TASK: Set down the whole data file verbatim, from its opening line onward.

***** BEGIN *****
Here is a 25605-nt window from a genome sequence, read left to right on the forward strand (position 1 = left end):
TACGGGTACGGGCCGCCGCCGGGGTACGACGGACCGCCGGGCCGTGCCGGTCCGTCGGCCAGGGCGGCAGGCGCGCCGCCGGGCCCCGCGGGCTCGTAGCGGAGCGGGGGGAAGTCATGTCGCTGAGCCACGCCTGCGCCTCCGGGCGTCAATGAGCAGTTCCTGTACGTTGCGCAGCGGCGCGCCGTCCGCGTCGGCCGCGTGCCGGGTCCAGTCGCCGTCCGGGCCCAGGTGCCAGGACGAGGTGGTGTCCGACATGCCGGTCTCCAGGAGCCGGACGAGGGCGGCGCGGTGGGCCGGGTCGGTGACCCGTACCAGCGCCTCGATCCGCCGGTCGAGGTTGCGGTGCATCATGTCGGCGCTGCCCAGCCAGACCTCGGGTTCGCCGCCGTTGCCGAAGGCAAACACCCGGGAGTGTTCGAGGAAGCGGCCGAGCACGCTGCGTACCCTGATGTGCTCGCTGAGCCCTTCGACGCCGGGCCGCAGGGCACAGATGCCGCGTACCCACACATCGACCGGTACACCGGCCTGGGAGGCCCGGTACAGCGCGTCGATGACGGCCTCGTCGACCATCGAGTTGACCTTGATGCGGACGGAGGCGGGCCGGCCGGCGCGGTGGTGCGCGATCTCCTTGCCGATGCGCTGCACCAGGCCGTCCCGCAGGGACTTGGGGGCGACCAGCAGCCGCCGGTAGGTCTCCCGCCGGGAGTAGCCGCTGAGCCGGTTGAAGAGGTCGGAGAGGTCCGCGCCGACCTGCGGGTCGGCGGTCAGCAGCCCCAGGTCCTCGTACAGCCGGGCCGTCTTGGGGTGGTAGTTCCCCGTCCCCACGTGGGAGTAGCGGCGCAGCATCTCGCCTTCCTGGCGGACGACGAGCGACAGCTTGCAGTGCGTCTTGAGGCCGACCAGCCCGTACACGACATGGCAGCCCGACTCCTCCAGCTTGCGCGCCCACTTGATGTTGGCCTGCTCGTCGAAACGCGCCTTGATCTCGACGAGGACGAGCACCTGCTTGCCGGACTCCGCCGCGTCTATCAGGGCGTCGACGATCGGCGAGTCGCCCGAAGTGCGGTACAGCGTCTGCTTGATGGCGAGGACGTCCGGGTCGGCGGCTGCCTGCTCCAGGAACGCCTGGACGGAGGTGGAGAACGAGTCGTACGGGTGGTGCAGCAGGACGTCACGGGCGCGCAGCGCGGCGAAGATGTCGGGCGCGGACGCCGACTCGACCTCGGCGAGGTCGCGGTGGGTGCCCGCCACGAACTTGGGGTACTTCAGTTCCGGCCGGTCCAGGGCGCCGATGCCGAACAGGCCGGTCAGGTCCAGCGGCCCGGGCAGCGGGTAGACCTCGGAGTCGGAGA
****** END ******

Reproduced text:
Here is a 25605-nt window from a genome sequence, read left to right on the forward strand (position 1 = left end):
TACGGGTACGGGCCGCCGCCGGGGTACGACGGACCGCCGGGCCGTGCCGGTCCGTCGGCCAGGGCGGCAGGCGCGCCGCCGGGCCCCGCGGGCTCGTAGCGGAGCGGGGGGAAGTCATGTCGCTGAGCCACGCCTGCGCCTCCGGGCGTCAATGAGCAGTTCCTGTACGTTGCGCAGCGGCGCGCCGTCCGCGTCGGCCGCGTGCCGGGTCCAGTCGCCGTCCGGGCCCAGGTGCCAGGACGAGGTGGTGTCCGACATGCCGGTCTCCAGGAGCCGGACGAGGGCGGCGCGGTGGGCCGGGTCGGTGACCCGTACCAGCGCCTCGATCCGCCGGTCGAGGTTGCGGTGCATCATGTCGGCGCTGCCCAGCCAGACCTCGGGTTCGCCGCCGTTGCCGAAGGCAAACACCCGGGAGTGTTCGAGGAAGCGGCCGAGCACGCTGCGTACCCTGATGTGCTCGCTGAGCCCTTCGACGCCGGGCCGCAGGGCACAGATGCCGCGTACCCACACATCGACCGGTACACCGGCCTGGGAGGCCCGGTACAGCGCGTCGATGACGGCCTCGTCGACCATCGAGTTGACCTTGATGCGGACGGAGGCGGGCCGGCCGGCGCGGTGGTGCGCGATCTCCTTGCCGATGCGCTGCACCAGGCCGTCCCGCAGGGACTTGGGGGCGACCAGCAGCCGCCGGTAGGTCTCCCGCCGGGAGTAGCCGCTGAGCCGGTTGAAGAGGTCGGAGAGGTCCGCGCCGACCTGCGGGTCGGCGGTCAGCAGCCCCAGGTCCTCGTACAGCCGGGCCGTCTTGGGGTGGTAGTTCCCCGTCCCCACGTGGGAGTAGCGGCGCAGCATCTCGCCTTCCTGGCGGACGACGAGCGACAGCTTGCAGTGCGTCTTGAGGCCGACCAGCCCGTACACGACATGGCAGCCCGACTCCTCCAGCTTGCGCGCCCACTTGATGTTGGCCTGCTCGTCGAAACGCGCCTTGATCTCGACGAGGACGAGCACCTGCTTGCCGGACTCCGCCGCGTCTATCAGGGCGTCGACGATCGGCGAGTCGCCCGAAGTGCGGTACAGCGTCTGCTTGATGGCGAGGACGTCCGGGTCGGCGGCTGCCTGCTCCAGGAACGCCTGGACGGAGGTGGAGAACGAGTCGTACGGGTGGTGCAGCAGGACGTCACGGGCGCGCAGCGCGGCGAAGATGTCGGGCGCGGACGCCGACTCGACCTCGGCGAGGTCGCGGTGGGTGCCCGCCACGAACTTGGGGTACTTCAGTTCCGGCCGGTCCAGGGCGCCGATGCCGAACAGGCCGGTCAGGTCCAGCGGCCCGGGCAGCGGGTAGACCTCGGAGTCGGAGA